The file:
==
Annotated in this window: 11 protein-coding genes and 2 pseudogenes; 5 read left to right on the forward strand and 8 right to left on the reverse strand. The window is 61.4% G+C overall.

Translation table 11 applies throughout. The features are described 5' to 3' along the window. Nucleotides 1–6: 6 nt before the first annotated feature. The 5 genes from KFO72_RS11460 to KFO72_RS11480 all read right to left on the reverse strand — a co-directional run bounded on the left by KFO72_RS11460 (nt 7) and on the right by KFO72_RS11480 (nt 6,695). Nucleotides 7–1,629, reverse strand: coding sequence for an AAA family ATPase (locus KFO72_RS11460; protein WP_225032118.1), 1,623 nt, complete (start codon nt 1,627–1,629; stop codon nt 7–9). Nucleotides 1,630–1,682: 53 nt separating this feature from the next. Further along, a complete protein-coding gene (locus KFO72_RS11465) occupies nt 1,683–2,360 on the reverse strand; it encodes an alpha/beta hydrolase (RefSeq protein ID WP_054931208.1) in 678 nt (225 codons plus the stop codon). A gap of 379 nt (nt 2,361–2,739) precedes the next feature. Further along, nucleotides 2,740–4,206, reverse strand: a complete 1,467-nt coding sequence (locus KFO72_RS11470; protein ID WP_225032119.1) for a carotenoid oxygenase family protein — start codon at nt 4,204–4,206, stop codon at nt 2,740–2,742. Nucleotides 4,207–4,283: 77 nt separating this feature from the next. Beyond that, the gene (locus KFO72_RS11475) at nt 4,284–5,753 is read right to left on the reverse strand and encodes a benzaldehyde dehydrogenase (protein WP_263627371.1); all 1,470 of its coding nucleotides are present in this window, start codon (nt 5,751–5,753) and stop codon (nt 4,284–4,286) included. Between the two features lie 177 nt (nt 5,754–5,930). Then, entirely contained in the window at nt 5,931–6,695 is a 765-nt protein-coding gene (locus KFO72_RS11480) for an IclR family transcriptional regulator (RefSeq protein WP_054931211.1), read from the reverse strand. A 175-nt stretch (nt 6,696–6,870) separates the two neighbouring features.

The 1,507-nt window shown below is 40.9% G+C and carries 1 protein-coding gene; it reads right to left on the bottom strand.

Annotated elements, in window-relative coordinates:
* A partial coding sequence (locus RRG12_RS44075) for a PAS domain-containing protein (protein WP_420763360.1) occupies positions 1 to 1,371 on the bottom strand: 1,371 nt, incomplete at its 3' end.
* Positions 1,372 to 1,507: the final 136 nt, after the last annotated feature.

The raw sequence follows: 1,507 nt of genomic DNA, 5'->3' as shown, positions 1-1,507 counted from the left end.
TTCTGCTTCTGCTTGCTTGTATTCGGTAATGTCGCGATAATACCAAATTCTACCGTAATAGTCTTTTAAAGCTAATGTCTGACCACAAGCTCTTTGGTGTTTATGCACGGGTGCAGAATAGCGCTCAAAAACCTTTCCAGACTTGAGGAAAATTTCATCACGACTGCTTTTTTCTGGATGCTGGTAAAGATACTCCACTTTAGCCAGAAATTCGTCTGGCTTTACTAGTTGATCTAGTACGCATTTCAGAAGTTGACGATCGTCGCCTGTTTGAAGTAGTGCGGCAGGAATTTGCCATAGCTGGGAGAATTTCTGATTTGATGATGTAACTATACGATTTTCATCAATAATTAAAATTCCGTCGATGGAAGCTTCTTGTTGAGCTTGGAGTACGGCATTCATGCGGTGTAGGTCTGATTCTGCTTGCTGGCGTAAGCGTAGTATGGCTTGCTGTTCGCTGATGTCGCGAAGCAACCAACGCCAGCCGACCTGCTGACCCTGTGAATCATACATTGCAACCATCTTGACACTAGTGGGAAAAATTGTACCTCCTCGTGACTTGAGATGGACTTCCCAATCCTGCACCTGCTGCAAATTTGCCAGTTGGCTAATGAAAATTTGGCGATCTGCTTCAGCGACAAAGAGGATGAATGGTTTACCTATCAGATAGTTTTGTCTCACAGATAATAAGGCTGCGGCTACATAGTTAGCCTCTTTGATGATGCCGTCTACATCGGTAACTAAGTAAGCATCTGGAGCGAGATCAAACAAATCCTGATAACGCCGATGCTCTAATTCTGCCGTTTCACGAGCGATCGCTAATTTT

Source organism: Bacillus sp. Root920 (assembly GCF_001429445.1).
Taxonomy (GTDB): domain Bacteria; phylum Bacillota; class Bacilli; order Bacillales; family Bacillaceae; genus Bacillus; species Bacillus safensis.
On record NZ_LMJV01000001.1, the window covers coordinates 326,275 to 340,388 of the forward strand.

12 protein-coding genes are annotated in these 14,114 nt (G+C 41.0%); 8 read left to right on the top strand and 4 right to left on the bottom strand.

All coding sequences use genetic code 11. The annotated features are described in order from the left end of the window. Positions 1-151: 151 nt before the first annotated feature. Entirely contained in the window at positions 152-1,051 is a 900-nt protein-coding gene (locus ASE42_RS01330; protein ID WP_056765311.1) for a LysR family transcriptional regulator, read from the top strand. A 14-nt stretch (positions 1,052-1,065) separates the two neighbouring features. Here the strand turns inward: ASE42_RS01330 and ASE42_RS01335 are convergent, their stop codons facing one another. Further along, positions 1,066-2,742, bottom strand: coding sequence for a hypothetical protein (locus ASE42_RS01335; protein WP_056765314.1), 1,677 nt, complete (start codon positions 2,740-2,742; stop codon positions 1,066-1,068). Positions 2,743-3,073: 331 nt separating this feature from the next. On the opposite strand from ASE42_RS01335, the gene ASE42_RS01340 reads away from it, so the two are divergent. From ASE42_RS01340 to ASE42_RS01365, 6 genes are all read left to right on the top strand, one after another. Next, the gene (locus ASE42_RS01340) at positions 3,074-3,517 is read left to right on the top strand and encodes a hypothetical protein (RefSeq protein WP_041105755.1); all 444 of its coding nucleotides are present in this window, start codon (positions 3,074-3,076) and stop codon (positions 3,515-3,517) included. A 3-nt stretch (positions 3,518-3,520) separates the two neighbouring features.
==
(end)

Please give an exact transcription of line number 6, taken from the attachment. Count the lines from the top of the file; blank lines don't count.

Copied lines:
* Positions 1,372 to 1,507: the final 136 nt, after the last annotated feature.